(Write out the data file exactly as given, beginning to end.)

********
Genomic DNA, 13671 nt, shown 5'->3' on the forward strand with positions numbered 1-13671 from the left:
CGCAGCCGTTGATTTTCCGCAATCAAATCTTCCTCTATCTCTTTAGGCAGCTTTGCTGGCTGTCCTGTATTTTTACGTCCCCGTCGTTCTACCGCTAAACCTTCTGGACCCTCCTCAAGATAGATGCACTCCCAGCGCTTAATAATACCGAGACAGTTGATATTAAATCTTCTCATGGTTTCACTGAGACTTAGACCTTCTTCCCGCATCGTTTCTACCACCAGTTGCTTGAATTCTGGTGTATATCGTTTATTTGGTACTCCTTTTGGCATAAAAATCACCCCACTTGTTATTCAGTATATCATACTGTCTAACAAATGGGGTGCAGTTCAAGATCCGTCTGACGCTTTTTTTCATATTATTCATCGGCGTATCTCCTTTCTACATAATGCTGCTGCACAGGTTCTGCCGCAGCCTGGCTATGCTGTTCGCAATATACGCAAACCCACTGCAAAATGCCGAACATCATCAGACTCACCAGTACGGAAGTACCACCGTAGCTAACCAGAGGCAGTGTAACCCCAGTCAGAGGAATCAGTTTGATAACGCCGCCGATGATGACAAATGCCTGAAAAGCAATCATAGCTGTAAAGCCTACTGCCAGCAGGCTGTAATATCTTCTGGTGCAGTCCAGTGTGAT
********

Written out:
Genomic DNA, 13671 nt, shown 5'->3' on the forward strand with positions numbered 1-13671 from the left:
CGCAGCCGTTGATTTTCCGCAATCAAATCTTCCTCTATCTCTTTAGGCAGCTTTGCTGGCTGTCCTGTATTTTTACGTCCCCGTCGTTCTACCGCTAAACCTTCTGGACCCTCCTCAAGATAGATGCACTCCCAGCGCTTAATAATACCGAGACAGTTGATATTAAATCTTCTCATGGTTTCACTGAGACTTAGACCTTCTTCCCGCATCGTTTCTACCACCAGTTGCTTGAATTCTGGTGTATATCGTTTATTTGGTACTCCTTTTGGCATAAAAATCACCCCACTTGTTATTCAGTATATCATACTGTCTAACAAATGGGGTGCAGTTCAAGATCCGTCTGACGCTTTTTTTCATATTATTCATCGGCGTATCTCCTTTCTACATAATGCTGCTGCACAGGTTCTGCCGCAGCCTGGCTATGCTGTTCGCAATATACGCAAACCCACTGCAAAATGCCGAACATCATCAGACTCACCAGTACGGAAGTACCACCGTAGCTAACCAGAGGCAGTGTAACCCCAGTCAGAGGAATCAGTTTGATAACGCCGCCGATGATGACAAATGCCTGAAAAGCAATCATAGCTGTAAAGCCTACTGCCAGCAGGCTGTAATATCTTCTGGTGCAGTCCAGTGTGAT